And people have been trying to explain the popularity of the Sound of Music for years. I've heard it argued that there is absolutely no way that film would have been even close to as popular as it was had it come just a year earlier or a year later. It too became popular mainly through word-of-mouth, as it was pretty much panned by critics on its release. It's another good example of a movie that became hugely popular in spite of having a lot of (at the time) virtual unknowns in it... when it first opened the cast member who would have been most recognisable, at least to American audiences, was the girl who played Brigitta (she'd been on a popular sitcom of the time). Julie Andrews got really popular sort of around the same time thanks to Mary Poppins, but MP hadn't really been out long enough before TSOM's release for her to have made much of an impact...

All right, I'm babbling. I'm sorry. That's just my two four thirty-seven cents on the subject. :)
fernwithy From: fernwithy Date: April 17th, 2005 07:07 am (UTC) (Link)
Gone with the Wind was a huge hit in 1939 for the same reason that the Harry Potter films have been as successful as they have been today: because it was a movie adaptation of the most popular book in decades.

But that just begs the question to a different level. If not "Why that movie...?" the question of "Why that book...?" still comes up. What did Mitchell do that really hit a nerve at that point in time? I've read the book, and it's all right (though very jarring when a good guy goes to a Klan meeting!)... but I'm far enough outside the 1930s place that I can't figure out why it hit gold.
chocolatepot From: chocolatepot Date: April 17th, 2005 01:56 pm (UTC) (Link)
A bit OT, but I couldn't really get through Gone With The Wind. I thought that Scarlett was incredibly annoying, and was irritated at the way the reader is expected to feel sorry for her for getting married to spite Ashley and for having a child that she doesn't care for.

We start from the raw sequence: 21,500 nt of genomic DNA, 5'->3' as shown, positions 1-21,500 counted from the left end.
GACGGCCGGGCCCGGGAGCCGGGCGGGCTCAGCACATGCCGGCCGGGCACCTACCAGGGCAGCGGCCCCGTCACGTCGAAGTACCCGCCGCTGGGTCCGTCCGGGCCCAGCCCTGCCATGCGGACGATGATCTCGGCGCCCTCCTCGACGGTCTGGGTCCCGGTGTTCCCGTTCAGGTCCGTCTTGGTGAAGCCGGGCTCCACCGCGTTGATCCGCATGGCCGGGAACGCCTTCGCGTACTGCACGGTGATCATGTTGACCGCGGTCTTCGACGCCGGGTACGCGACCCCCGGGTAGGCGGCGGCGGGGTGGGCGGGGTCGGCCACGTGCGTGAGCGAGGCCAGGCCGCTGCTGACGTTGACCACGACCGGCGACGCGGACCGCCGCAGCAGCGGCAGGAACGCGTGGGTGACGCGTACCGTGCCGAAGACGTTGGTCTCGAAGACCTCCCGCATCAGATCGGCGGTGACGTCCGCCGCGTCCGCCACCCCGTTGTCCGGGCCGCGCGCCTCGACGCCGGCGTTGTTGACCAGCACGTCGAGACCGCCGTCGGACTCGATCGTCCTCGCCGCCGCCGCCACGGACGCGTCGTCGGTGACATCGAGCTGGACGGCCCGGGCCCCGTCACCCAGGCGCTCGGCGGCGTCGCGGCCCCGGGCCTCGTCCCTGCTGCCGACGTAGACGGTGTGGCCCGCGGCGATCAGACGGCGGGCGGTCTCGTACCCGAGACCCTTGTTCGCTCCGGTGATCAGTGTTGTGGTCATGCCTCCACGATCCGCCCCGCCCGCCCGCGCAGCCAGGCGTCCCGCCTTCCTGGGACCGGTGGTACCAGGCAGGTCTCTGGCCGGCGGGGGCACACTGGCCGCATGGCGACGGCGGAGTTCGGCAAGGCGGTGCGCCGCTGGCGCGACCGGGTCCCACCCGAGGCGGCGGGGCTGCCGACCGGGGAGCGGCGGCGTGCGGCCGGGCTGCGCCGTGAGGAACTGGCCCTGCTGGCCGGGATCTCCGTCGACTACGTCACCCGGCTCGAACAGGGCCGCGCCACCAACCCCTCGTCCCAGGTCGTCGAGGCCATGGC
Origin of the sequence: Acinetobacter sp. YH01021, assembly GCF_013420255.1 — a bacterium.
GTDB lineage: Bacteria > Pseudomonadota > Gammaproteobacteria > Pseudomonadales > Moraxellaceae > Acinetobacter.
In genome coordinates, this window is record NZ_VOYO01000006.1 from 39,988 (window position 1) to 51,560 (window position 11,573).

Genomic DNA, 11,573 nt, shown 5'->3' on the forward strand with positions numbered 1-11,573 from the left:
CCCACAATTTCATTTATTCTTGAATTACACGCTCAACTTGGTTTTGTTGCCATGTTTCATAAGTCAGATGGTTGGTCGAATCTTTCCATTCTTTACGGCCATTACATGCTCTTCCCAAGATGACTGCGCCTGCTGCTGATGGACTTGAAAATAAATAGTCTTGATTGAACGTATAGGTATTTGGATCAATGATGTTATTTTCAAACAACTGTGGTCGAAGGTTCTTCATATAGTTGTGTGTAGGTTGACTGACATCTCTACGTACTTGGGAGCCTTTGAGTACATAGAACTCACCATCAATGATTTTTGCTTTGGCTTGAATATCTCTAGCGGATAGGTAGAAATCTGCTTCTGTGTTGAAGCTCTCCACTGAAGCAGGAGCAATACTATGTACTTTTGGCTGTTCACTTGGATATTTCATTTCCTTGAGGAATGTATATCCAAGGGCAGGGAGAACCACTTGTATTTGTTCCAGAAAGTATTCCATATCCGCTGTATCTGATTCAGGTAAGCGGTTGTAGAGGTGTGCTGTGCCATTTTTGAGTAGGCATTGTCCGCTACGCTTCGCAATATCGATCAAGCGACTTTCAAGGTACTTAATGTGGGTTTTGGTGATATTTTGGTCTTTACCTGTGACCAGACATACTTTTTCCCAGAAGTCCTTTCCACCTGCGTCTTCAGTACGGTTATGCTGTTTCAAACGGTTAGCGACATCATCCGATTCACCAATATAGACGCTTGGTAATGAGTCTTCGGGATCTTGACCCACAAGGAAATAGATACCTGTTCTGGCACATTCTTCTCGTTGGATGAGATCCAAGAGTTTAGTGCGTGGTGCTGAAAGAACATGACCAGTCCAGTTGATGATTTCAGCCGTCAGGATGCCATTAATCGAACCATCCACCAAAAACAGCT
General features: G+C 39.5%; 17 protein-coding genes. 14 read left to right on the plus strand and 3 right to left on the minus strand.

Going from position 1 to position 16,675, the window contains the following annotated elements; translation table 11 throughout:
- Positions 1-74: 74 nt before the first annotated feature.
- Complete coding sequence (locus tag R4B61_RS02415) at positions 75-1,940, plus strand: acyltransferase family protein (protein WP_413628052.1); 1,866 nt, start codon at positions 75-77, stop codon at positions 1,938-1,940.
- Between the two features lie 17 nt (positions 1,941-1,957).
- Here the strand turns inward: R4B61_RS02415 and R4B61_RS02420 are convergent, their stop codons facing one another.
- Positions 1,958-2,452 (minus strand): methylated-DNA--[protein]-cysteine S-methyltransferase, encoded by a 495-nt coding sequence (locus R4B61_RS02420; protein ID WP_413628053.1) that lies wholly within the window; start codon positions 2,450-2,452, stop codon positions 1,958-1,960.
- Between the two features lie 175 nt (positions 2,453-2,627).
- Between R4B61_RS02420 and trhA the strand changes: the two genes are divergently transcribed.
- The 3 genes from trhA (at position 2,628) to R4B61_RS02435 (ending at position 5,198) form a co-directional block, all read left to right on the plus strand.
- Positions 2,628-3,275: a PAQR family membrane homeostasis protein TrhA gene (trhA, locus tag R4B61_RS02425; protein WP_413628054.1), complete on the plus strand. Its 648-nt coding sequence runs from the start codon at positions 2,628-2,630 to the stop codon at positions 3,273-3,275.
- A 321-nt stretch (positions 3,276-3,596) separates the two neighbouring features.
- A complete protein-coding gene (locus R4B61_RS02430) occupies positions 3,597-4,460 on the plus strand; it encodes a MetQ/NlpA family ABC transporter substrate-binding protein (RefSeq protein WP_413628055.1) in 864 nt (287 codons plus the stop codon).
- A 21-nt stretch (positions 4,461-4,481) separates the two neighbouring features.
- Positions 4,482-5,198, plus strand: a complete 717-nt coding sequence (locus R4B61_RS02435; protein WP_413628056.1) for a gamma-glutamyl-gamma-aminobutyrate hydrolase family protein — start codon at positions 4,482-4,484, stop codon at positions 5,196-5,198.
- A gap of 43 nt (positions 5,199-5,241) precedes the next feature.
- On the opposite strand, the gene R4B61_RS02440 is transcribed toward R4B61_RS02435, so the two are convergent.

meneathiel From: meneathiel Date: April 17th, 2005 04:59 pm (UTC) (Link)

GwtW

That is the book I took to Austria to read. I was 16 and missed a lot of beautiful scenery. I was in it for Rhett. I wanted him to dump Scarlette and find a really nice wife. So for me it was age (that was my harliquin romance phase). The movie I didn't really like as much mainly because it was too true to the book and I hated everyone but Rhett.

So no I have no clue why it's such a hit.
marycontraria From: marycontraria Date: April 17th, 2005 05:31 pm (UTC) (Link)
That is true, and I have no idea. I've not seen the movie yet, and after reading the first chapter and a half of the book I have to say that I' can't understand the appeal of that, either... although my housemate read the whole thing and told me that it does get a bit better, so I may try again over the summer.

I don't know. Maybe the whole explanation is just that every now and then, something turns up at exactly the right time.
divinemum From: divinemum Date: April 19th, 2005 06:56 pm (UTC) (Link)
I've read the book, and it's all right (though very jarring when a good guy goes to a Klan meeting!)... but I'm far enough outside the 1930s place that I can't figure out why it hit gold.